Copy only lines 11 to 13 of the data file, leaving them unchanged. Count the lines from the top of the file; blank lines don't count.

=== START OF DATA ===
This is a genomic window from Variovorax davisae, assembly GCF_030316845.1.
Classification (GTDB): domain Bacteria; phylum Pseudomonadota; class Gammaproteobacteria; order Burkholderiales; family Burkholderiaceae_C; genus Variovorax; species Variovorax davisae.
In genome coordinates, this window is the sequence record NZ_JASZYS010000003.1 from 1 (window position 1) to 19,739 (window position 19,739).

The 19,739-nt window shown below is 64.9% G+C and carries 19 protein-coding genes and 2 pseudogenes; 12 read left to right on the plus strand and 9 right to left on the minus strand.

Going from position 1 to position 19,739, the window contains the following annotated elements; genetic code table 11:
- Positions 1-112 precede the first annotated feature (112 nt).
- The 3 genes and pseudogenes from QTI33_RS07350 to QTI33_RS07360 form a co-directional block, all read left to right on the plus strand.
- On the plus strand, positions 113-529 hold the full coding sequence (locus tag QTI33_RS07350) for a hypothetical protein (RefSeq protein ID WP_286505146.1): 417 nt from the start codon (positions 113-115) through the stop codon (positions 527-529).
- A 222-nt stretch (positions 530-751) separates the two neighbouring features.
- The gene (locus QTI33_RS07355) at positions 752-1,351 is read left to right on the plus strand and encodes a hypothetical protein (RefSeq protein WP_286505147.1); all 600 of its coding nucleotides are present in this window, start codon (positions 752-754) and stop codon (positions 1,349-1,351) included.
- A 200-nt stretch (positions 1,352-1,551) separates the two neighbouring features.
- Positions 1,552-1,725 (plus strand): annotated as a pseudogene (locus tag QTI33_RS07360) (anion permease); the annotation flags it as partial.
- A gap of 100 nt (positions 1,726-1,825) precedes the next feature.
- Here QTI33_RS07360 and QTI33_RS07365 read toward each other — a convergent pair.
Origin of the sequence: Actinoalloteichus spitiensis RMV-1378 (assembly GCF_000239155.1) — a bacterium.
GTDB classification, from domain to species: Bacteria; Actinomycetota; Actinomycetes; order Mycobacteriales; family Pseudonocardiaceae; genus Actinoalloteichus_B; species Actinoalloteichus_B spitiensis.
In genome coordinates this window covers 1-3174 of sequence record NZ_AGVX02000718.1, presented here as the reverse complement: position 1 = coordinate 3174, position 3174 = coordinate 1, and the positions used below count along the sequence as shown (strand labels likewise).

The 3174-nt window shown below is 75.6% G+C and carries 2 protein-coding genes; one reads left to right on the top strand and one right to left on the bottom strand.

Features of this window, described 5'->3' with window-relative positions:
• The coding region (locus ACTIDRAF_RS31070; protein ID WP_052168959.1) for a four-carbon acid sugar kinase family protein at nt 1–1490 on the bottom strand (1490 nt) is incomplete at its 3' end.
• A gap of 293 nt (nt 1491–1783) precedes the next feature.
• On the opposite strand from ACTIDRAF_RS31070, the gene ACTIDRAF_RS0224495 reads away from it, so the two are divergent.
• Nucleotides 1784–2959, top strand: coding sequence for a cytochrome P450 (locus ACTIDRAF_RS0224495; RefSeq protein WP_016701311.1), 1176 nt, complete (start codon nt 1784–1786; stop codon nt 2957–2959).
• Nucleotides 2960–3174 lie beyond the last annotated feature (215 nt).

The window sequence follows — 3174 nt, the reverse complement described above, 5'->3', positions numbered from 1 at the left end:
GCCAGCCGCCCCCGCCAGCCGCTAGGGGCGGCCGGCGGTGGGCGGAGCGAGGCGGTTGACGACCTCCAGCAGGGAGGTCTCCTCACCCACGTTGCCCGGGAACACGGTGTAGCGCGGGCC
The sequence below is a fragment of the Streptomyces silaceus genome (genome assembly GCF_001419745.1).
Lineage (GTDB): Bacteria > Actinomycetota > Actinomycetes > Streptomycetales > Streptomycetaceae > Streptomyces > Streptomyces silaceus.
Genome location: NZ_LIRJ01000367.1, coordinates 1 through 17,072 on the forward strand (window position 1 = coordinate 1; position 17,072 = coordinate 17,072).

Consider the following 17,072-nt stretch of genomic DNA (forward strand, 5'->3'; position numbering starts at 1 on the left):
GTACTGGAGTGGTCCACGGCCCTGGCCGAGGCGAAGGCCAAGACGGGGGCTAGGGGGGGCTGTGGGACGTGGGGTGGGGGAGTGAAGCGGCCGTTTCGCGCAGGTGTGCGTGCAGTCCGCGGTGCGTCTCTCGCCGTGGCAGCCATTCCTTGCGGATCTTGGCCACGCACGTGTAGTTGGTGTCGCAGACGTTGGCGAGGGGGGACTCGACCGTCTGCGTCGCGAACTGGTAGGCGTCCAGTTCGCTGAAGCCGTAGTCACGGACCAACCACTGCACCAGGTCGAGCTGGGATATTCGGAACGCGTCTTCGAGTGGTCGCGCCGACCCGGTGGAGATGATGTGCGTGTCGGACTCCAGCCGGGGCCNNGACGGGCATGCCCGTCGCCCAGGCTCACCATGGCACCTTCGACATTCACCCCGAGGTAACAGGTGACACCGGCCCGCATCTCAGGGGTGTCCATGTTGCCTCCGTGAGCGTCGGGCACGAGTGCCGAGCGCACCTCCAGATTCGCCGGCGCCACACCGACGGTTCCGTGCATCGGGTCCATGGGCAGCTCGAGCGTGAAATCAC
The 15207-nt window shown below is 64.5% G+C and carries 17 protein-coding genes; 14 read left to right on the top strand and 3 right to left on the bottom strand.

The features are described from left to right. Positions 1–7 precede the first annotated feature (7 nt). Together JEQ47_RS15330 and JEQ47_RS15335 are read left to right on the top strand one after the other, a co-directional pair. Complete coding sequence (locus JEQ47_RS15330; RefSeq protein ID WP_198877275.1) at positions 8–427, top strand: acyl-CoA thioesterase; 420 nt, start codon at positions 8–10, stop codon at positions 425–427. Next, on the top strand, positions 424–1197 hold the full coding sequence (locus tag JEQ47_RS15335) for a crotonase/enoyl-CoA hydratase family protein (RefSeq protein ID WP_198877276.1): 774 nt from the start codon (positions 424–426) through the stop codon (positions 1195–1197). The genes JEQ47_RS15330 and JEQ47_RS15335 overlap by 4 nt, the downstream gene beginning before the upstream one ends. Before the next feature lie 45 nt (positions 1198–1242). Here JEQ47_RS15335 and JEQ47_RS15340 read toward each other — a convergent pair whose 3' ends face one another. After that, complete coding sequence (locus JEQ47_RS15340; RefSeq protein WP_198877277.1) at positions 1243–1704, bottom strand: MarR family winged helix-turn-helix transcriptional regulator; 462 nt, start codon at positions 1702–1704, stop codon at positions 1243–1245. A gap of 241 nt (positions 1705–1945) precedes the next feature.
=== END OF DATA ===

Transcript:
- A 200-nt stretch (positions 1,352-1,551) separates the two neighbouring features.
- Positions 1,552-1,725 (plus strand): annotated as a pseudogene (locus tag QTI33_RS07360) (anion permease); the annotation flags it as partial.
- A gap of 100 nt (positions 1,726-1,825) precedes the next feature.